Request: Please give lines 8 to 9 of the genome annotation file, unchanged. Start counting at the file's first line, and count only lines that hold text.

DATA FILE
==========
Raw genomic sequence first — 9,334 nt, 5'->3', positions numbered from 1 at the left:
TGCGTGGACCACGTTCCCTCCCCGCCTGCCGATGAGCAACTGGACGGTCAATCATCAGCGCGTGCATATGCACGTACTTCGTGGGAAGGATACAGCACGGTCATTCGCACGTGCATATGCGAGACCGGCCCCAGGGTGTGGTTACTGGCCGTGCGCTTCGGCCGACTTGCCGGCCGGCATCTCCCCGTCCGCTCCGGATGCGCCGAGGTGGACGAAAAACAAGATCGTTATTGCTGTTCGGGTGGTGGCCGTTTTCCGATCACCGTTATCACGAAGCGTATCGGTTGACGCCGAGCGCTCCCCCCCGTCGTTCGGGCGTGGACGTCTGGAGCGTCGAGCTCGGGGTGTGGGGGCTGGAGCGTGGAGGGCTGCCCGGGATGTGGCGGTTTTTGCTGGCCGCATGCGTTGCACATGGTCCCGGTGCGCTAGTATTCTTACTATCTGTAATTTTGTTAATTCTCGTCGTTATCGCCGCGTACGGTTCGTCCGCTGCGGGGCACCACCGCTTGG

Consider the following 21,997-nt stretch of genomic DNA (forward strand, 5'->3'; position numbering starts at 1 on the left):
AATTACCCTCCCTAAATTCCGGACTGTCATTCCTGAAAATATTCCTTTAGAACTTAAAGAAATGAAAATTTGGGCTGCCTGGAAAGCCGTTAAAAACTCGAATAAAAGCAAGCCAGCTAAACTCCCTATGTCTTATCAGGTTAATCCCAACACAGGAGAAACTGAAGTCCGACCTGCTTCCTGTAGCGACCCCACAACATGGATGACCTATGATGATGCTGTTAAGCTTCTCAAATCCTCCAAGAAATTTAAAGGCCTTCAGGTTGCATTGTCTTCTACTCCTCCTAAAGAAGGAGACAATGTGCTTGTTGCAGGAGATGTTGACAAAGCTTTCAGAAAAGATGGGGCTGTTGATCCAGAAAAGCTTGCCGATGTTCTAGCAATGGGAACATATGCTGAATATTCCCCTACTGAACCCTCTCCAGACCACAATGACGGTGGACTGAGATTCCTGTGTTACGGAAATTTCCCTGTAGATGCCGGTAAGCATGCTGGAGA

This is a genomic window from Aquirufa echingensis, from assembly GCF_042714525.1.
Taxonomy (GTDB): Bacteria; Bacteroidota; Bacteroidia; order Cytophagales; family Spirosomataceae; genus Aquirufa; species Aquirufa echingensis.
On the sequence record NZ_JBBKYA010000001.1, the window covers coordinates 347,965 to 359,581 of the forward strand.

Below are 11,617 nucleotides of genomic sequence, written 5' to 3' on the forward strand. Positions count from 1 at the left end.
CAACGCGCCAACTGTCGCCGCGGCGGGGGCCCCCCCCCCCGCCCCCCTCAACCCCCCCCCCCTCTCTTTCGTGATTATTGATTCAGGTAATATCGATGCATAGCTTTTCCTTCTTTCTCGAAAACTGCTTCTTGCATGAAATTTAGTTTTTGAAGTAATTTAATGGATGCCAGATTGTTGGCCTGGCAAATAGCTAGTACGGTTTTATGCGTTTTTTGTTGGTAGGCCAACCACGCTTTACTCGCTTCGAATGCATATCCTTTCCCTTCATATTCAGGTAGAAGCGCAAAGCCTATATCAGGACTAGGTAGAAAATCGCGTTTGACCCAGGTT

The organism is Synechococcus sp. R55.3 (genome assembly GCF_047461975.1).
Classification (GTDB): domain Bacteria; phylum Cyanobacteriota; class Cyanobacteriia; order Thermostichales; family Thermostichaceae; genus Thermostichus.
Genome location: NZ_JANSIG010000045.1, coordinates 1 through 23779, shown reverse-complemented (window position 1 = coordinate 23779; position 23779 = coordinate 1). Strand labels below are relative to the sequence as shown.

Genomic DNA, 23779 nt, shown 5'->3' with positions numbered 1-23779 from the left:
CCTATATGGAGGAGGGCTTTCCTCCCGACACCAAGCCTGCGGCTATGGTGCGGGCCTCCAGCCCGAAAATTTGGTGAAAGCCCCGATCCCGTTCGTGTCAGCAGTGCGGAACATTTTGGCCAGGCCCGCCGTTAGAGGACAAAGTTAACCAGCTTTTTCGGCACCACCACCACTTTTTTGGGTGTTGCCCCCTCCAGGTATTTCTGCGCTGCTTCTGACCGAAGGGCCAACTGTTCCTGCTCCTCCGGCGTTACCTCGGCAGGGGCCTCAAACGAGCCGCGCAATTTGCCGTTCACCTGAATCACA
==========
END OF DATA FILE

Below are 11,617 nucleotides of genomic sequence, written 5' to 3' on the forward strand. Positions count from 1 at the left end.
CAACGCGCCAACTGTCGCCGCGGCGGGGGCCCCCCCCCCCGCCCCCCTCAACCCCCCCCCCCTCTCTTTCGTGATTATTGATTCAGGTAATATCGATGCATAGCTTTTCCTTCTTTCTCGAAAACTGCTTCTTGCATGAAATTTAGTTTTTGAAGTAATTTAATGGATGCCAGATTGTTGGCCTGGCAAATAGCTAGTACGGTTTTATGCGTTTTTTGTTGGTAGGCCAACCACGCTTTACTCGCTTCGAATGCATATCCTTTCCCTTCATATTCAGGTAGAAGCGCAAAGCCTATATCAGGACTAGGTAGAAAATCGCGTTTGACCCAGGTT